We had one activity that was claimed to have parental approval, that we did have to put a stop on in the middle of the night. We heard a giggling mob converge up the stairs before said younger brother's bedroom armed with an array of cosmetics products. The plan was to give him a make over during his sleep. We deferred that activity until the morning whereby they bribed him to sit still by giving him a portion of their remaining sugar supply. The result was apparently so bad that he volunteered to have them take a picture of his bare butt rather than his face. It now sits in iPhoto as a precious memory of the occasion.

It was one night but I feel as if it has taken some months off my life expectancy. And so I write this post not to you folk reading it as a word of caution. That word is already out. No I write it so I can read it before we agree to any more of these things. I am not sure that will work but it is worth a shot.

Friday, October 31, 2008

Halloween Down Under

When I was growing up we didn't have Halloween. We knew it existed (it was integral to the plots of both ET and It's the Great Pumpkin Charlie Brown). But it was seen as an American thing, which it was.

That seems to have changed but only partially. On October 31st, packs of children roam the neighbourhood in search of Halloween. This started a few years back. I remember that some children came to our house asking for treats. We searched around and found some chocolate and gave it to them. Child No.1, who was probably 3 at the time, watched this with great interest.

"Why did we give them our chocolate?"

"I think it is Halloween. If children dress up and ask for chocolate, we have to give it to them."

"I'm going to dress up. Then can I have some."

"No you have to go other peoples' houses."

"Can we go?"

"No, we don't celebrate Halloween."

This, of course, was not an entirely satisfying conversation for her and for what must have been a year she quizzed us about it all. When it came down to it, we had an excellent reason for not wanting to do Halloween. Given how few people knew about it, it seemed like we would go around the neighbourhood begging for food. That wasn't a good look. Halloween just didn't have the scale. So we resisted for years.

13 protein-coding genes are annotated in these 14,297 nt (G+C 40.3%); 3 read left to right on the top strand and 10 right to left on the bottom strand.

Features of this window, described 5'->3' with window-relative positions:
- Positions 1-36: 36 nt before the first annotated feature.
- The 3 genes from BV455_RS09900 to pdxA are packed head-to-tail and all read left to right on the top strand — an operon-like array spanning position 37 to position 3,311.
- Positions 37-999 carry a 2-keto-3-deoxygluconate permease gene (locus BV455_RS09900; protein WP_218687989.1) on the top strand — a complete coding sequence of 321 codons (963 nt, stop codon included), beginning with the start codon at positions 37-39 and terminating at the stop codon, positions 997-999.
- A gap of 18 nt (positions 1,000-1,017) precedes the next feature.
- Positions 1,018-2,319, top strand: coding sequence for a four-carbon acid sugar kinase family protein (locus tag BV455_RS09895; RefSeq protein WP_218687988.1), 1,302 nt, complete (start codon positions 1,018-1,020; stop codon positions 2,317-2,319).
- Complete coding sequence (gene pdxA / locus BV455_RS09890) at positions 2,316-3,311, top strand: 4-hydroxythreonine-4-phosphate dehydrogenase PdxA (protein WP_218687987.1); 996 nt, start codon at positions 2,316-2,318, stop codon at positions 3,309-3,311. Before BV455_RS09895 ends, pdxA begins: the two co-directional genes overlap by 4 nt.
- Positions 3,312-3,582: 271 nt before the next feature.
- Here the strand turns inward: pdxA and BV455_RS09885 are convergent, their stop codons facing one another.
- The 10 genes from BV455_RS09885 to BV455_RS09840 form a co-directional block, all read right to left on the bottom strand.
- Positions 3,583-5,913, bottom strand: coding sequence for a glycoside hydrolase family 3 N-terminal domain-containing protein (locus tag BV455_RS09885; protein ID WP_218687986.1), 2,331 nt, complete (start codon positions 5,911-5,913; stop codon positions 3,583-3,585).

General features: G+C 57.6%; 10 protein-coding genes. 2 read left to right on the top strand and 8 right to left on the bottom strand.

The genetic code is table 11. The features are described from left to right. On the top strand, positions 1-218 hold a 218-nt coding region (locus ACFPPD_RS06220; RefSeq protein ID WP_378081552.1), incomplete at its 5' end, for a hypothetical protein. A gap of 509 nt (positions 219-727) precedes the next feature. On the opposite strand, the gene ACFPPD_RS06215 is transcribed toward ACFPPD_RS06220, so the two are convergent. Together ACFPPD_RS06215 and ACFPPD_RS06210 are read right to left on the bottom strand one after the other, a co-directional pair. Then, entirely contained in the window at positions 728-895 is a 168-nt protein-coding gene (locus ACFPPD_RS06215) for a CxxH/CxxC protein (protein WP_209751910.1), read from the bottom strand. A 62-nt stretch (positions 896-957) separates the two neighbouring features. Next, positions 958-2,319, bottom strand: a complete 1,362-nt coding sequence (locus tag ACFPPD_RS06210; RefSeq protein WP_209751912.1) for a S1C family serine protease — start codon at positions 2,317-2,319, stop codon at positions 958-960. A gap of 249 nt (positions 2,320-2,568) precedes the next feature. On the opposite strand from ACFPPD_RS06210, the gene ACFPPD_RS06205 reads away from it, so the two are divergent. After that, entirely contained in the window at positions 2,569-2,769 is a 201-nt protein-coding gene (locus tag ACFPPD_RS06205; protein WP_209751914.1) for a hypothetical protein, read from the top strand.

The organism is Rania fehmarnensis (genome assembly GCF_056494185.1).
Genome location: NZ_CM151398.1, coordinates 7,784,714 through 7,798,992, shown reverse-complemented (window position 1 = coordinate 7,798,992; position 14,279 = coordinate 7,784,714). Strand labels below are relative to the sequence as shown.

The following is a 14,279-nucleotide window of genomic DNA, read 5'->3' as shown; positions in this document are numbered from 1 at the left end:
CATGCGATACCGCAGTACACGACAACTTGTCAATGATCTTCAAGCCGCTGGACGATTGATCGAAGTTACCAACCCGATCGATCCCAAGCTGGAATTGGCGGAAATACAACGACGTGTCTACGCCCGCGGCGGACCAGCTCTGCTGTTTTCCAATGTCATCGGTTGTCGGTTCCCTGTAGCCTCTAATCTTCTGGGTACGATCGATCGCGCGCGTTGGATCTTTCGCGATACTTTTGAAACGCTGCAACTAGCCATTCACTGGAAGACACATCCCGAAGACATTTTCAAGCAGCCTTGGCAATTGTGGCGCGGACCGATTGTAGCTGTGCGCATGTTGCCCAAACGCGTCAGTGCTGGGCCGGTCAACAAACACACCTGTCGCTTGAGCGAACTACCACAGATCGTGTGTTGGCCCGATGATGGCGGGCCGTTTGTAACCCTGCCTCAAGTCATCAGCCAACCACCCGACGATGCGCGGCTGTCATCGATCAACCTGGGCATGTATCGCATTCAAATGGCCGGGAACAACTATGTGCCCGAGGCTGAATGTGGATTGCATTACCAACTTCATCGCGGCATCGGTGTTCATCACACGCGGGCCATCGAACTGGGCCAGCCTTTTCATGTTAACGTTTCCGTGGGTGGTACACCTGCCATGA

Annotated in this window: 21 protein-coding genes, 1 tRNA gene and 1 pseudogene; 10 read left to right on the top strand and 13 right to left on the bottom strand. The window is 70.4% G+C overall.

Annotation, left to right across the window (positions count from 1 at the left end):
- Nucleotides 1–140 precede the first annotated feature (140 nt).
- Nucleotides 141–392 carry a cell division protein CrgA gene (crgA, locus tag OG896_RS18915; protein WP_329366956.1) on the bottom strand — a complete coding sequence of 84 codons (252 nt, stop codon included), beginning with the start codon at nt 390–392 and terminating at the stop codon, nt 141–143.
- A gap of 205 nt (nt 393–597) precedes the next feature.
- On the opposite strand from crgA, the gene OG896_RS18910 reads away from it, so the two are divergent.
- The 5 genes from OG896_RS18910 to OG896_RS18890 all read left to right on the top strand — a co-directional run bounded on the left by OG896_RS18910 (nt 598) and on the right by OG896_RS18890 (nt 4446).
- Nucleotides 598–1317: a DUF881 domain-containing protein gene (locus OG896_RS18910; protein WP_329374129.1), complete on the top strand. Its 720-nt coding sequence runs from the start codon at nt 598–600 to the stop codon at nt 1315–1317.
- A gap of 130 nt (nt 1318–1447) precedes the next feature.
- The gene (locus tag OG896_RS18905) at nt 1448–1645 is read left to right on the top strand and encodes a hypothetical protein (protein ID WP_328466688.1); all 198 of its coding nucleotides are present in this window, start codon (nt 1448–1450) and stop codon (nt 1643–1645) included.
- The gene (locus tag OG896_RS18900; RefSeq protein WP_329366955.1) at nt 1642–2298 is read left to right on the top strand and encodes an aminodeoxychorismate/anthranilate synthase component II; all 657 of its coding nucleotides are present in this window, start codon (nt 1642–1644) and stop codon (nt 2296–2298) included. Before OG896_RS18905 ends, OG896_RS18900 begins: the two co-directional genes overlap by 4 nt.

But the crowds of children have grown and somehow it doesn't seem quite as strange any more. We let Child No.1 wander around dressed as Captain Jack Sparrow today (with a friend) and she seemed to do quite well. The other kids were left to handle the distribution of our own treats.

What was interesting is that a market for information seemed to evolve amongst the packs of kids. Just as a pack had scored something from us, I could see them engage other packs in an exchange of information -- usually with pointing -- of which houses seemed to understand the deal and which did not. I had to instruct the kids to quickly distribute stuff and get back inside so that we didn't draw too much attention to ourselves. We were in danger of running out.

The other thing I did to ration supply was insist that the kids were actually dressed up. Some were just coming by with a bag and a smile. That didn't cut it. Others were in their school uniform. That definitely didn't cut it. So the loot was distributed according to not only whether someone was dressed up but also the quality of it all. And if they didn't want to hear a lecture on incentives, then they could go without as far as I was concerned. Let's face it, with only one kid -- albeit an entrepreneurial one -- in the field, we were running a household deficit on treats.

Halloween, as a real social event, requires pretty much close to 100 percent neighbourhood buy-in. I think we are running at about 30 percent at the moment and at the slow rate of growth our kids will be long gone before it becomes something serious.

[Update: Some economics Halloween links]

Monday, October 27, 2008

Children's book titles that are hard to publish

An example:

10. The Little Sissy Who Snitched

11. Some Kittens Can Fly

12. That's It, I'm Putting You Up For Adoption

13. Grandpa Gets a Casket

14. The Magic World Inside the Abandoned Refrigerator

For more, click here. [HT: Orson Scott Card]

Wednesday, October 22, 2008

The Spore Report

The full computer game, Spore, was released back in September. But for various reasons, we have taken awhile to get to playing it. Well, when I say, we, I mean my 7 year old son. Back in June, I reported on how joyful he had found the Spore Creature Creator. He made more than 100 in all. Now, with the full game, he got a chance to try his creatures out.

I am not sure EA Games realised it when they developed this game but what they appear to have done is to delve into the mind of my son and designed a game uniquely defined to maximise his happiness. Indeed, it only lacks one thing -- it is shackled to a computer and therefore comes under the rubric of 'parental permission to play' required.